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Approach to congenital malformations

Carlos A Bacino, MD, FACMG
Section Editor
Helen V Firth, DM, FRCP, DCH
Deputy Editor
Elizabeth TePas, MD, MS


Major congenital malformations occur in approximately 3 to 4 percent of livebirths, although minor anomalies are more frequent. Birth defects can be isolated or present in a characteristic combination or pattern.


In ancient times, birth defects were believed to result from the action of supernatural forces [1]. They were viewed as manifestations of evil and sometimes as signs of God's warnings for impending disasters. Even though the perception of birth defects differs from culture to culture, it has been attributed mostly to negative forces. These concepts have evolved from ancient times until the present, although superstitions persist in many cultures.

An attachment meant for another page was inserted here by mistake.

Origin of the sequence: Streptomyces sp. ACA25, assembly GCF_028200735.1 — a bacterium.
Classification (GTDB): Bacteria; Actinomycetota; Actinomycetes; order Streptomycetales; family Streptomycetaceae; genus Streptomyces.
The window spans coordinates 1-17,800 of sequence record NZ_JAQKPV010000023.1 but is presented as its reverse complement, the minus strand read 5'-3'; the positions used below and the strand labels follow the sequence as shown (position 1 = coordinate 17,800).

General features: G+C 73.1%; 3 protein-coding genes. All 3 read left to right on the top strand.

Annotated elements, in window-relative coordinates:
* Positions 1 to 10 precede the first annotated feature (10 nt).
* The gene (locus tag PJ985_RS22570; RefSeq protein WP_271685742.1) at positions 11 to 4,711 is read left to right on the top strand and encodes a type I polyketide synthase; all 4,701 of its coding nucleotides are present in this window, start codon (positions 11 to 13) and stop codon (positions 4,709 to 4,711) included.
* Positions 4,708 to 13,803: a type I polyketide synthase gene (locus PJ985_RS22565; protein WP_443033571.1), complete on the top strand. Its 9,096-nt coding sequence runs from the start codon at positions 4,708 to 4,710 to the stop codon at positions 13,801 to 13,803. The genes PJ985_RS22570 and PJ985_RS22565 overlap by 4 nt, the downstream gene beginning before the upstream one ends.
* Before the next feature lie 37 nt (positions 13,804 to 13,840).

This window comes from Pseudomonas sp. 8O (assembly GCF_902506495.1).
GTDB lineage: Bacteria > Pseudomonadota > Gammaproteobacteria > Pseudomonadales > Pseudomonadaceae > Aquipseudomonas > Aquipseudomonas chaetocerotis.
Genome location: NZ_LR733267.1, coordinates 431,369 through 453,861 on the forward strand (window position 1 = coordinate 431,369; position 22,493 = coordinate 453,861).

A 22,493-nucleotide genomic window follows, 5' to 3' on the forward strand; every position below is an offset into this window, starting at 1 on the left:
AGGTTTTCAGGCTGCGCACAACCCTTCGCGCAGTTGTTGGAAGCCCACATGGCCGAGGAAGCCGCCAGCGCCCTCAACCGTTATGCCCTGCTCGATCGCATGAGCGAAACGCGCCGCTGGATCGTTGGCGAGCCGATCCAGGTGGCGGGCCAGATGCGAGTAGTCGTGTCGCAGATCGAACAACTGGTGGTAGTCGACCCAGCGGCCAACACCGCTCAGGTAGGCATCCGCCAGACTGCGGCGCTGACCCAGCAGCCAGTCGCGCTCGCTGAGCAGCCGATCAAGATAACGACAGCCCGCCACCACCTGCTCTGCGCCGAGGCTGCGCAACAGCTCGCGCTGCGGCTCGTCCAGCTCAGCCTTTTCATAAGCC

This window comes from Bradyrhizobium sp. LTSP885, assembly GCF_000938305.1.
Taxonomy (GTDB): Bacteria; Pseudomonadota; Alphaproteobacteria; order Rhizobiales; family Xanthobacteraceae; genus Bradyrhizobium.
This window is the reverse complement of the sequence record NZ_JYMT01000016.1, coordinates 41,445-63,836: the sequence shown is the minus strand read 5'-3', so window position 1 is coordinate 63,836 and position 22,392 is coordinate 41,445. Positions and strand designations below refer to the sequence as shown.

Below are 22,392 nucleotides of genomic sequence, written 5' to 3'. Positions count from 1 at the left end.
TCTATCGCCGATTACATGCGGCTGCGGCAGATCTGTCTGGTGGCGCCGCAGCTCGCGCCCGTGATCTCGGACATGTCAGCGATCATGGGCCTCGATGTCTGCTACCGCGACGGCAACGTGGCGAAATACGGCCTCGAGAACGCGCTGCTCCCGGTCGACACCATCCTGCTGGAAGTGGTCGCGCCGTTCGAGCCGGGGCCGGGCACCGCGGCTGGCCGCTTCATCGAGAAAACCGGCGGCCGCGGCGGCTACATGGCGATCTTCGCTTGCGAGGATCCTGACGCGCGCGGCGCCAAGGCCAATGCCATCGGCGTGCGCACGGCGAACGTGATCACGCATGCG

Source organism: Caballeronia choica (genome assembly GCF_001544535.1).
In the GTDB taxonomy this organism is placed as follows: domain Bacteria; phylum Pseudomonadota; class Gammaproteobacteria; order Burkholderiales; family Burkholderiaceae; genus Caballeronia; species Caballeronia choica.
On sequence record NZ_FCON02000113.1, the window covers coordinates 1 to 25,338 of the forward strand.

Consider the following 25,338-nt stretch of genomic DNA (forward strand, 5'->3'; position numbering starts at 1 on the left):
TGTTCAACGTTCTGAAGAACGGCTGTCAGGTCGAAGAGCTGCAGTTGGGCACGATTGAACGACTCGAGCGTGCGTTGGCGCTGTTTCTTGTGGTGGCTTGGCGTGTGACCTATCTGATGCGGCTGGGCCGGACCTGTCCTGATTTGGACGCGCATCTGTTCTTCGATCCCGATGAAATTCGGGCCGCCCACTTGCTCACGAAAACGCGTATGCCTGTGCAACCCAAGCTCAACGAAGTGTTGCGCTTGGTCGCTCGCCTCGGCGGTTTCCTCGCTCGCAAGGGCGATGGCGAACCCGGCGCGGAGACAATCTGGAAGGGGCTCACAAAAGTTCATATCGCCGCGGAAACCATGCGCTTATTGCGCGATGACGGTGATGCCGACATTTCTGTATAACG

A more systematic study of birth defects began in the mid-20th century. This coincided with the recognition of the teratogenic effects of exposures to rubella infections and thalidomide during pregnancy.

The term "dysmorphology" was coined in the 1960s to define the study of abnormal features. This term is used to encompass the variability of normal physical traits, as well as pathologic features resulting from abnormal development. An individual with unusual physical features is said to be dysmorphic. Experts in dysmorphology are trained to describe patterns of abnormal traits and establish a diagnostic hypothesis based upon their appearance.


Specific terms are used to describe congenital abnormalities. The terms indicate how the anomalies were caused (table 1).


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Literature review current through: Nov 2016. | This topic last updated: Mon Jun 16 00:00:00 GMT 2014.
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